5 years ago

The effects of nursing preceptorship on new nurses’ competence, professional socialization, job satisfaction and retention: A systematic review

Ya-Ting Ke, Chia-Chi Kuo, Chich-Hsiu Hung
Aims The aim of this study was to determine the effects of nursing preceptorship on the competence, job satisfaction, professional socialization and retention of new nurses. Background Although studies have focused on the effects of nursing preceptorship on new nurses’ competence and retention, a systematic review of the overall effects is lacking. Design A quantitative systematic review. Data sources Five English/Chinese databases were searched for original articles published before June 2015 and only six articles published between 2001–2014 were included in the final analysis. Review methods Joanna Briggs Methodology was used to process one randomization control trial, one quasi-experimental study and four observational studies. Two appraisers independently reviewed each study using the standardized critical appraisal tools from the Joanna Briggs Institute. Results The most adopted preceptorship was a fixed preceptor/preceptee model and one-on-one for 1–3-month duration. It showed that new nurses’ overall competence increased significantly due to preceptorship. Only a few studies explored the effects of preceptorship on the job satisfaction and professional socialization of new nurses. Clear conclusions regarding the effect of preceptorship on nurses’ retention rate could not be made because of inconsistent time points for calculation and a lack of control groups in the study design. Conclusions Preceptorship can improve new nurses’ nursing competence; however, more studies are needed to ascertain its effects on new nurses’ retention rates, job satisfaction and professional socialization to promote nursing care quality and resolve nursing shortages.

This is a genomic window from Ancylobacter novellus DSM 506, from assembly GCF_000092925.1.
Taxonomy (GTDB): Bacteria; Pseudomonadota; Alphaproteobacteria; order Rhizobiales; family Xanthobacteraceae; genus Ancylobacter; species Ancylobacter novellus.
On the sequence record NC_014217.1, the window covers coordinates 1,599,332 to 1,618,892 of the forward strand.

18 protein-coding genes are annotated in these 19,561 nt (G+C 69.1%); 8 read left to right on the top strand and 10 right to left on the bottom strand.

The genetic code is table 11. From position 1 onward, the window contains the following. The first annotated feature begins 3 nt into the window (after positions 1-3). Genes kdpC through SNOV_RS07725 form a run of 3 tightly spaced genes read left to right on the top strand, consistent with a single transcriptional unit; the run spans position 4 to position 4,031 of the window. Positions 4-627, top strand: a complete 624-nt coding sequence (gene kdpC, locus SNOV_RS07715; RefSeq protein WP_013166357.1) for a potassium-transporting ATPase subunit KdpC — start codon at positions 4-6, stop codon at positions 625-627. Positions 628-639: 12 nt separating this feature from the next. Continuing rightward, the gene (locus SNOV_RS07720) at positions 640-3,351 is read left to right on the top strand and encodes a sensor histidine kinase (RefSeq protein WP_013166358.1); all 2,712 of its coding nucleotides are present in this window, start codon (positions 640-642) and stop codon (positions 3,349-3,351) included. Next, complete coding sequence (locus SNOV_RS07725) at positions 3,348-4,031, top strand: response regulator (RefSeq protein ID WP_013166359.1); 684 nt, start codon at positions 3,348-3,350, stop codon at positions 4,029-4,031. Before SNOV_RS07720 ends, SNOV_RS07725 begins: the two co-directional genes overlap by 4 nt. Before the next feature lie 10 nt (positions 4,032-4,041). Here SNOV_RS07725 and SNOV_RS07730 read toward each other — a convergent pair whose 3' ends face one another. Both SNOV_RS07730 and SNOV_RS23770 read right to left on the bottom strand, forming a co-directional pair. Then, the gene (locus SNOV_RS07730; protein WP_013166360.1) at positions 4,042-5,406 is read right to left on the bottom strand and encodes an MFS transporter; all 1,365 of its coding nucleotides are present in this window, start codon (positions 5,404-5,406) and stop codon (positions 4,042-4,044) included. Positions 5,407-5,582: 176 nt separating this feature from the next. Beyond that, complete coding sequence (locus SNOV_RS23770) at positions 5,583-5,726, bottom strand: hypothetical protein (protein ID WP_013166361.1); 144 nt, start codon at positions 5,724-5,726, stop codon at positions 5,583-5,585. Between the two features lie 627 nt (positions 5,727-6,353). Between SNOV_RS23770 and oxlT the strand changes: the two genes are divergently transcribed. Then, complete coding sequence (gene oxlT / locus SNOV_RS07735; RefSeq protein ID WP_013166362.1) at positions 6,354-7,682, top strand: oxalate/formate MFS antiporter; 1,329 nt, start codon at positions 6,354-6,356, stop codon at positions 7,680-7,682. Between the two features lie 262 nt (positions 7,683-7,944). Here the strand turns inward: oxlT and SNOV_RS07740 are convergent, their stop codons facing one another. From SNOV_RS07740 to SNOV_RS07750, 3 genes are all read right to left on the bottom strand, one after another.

Publisher URL: http://onlinelibrary.wiley.com/resolve/doi

DOI: 10.1111/jan.13317

You might also like
Discover & Discuss Important Research

Keeping up-to-date with research can feel impossible, with papers being published faster than you'll ever be able to read them. That's where Researcher comes in: we're simplifying discovery and making important discussions happen. With over 19,000 sources, including peer-reviewed journals, preprints, blogs, universities, podcasts and Live events across 10 research areas, you'll never miss what's important to you. It's like social media, but better. Oh, and we should mention - it's free.

  • Download from Google Play
  • Download from App Store
  • Download from AppInChina

Researcher displays publicly available abstracts and doesn’t host any full article content. If the content is open access, we will direct clicks from the abstracts to the publisher website and display the PDF copy on our platform. Clicks to view the full text will be directed to the publisher website, where only users with subscriptions or access through their institution are able to view the full article.